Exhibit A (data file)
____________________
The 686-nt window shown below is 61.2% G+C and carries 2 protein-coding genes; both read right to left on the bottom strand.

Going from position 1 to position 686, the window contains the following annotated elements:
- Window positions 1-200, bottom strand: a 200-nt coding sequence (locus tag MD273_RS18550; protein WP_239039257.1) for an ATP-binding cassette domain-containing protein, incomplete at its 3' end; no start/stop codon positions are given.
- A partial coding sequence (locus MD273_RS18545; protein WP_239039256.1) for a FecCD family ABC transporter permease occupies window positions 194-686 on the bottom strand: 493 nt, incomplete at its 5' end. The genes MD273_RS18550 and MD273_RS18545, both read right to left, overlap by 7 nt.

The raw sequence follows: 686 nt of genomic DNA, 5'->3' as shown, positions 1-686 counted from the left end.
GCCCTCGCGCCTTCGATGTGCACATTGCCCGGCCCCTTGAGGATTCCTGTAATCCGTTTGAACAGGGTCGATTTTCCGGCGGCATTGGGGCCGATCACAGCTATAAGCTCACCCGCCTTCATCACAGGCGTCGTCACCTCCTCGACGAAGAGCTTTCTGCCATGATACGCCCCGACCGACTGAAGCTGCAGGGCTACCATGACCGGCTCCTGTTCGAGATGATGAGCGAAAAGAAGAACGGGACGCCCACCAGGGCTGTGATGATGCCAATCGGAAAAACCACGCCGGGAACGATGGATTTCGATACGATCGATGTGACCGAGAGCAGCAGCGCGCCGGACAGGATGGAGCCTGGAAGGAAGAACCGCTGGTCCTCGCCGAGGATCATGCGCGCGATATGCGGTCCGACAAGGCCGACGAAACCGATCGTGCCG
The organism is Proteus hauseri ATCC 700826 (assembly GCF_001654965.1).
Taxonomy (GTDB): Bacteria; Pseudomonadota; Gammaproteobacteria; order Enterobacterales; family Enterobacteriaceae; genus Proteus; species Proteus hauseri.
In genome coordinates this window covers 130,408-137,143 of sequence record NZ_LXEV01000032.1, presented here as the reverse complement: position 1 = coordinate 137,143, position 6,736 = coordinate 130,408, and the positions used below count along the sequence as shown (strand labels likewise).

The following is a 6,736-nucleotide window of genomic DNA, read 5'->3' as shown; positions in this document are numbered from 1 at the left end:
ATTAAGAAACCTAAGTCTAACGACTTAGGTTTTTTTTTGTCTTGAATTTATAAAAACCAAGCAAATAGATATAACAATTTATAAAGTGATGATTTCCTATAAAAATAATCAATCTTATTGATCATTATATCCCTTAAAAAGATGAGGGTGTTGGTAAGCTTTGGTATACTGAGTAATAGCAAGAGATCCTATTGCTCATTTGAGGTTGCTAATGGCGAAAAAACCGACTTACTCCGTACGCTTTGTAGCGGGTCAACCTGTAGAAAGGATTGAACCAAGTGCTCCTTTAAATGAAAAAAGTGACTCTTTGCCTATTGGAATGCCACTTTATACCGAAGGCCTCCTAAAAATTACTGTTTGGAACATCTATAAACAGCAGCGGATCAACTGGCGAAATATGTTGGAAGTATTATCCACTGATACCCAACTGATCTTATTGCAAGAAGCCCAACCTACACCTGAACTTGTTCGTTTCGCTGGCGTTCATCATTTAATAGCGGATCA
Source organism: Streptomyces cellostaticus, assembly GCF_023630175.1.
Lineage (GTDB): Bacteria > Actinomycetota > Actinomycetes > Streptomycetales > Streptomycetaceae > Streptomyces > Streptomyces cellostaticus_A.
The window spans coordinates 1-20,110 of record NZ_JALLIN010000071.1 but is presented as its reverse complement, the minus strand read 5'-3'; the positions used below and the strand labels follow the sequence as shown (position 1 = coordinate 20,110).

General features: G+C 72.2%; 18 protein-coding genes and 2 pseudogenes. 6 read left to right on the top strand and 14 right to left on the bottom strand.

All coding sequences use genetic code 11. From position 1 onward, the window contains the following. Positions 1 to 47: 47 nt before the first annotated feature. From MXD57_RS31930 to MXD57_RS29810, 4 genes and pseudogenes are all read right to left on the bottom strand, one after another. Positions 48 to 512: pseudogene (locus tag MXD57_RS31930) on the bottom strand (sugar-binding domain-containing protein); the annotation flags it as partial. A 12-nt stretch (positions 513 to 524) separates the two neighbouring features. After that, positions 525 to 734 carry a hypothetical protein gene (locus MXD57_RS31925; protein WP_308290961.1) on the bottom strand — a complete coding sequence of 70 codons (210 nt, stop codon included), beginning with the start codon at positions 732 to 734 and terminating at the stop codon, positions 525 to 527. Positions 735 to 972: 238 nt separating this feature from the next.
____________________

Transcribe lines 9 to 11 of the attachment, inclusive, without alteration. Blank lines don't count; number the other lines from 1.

In genome coordinates this window covers 130,408-137,143 of sequence record NZ_LXEV01000032.1, presented here as the reverse complement: position 1 = coordinate 137,143, position 6,736 = coordinate 130,408, and the positions used below count along the sequence as shown (strand labels likewise).

The following is a 6,736-nucleotide window of genomic DNA, read 5'->3' as shown; positions in this document are numbered from 1 at the left end:
ATTAAGAAACCTAAGTCTAACGACTTAGGTTTTTTTTTGTCTTGAATTTATAAAAACCAAGCAAATAGATATAACAATTTATAAAGTGATGATTTCCTATAAAAATAATCAATCTTATTGATCATTATATCCCTTAAAAAGATGAGGGTGTTGGTAAGCTTTGGTATACTGAGTAATAGCAAGAGATCCTATTGCTCATTTGAGGTTGCTAATGGCGAAAAAACCGACTTACTCCGTACGCTTTGTAGCGGGTCAACCTGTAGAAAGGATTGAACCAAGTGCTCCTTTAAATGAAAAAAGTGACTCTTTGCCTATTGGAATGCCACTTTATACCGAAGGCCTCCTAAAAATTACTGTTTGGAACATCTATAAACAGCAGCGGATCAACTGGCGAAATATGTTGGAAGTATTATCCACTGATACCCAACTGATCTTATTGCAAGAAGCCCAACCTACACCTGAACTTGTTCGTTTCGCTGGCGTTCATCATTTAATAGCGGATCA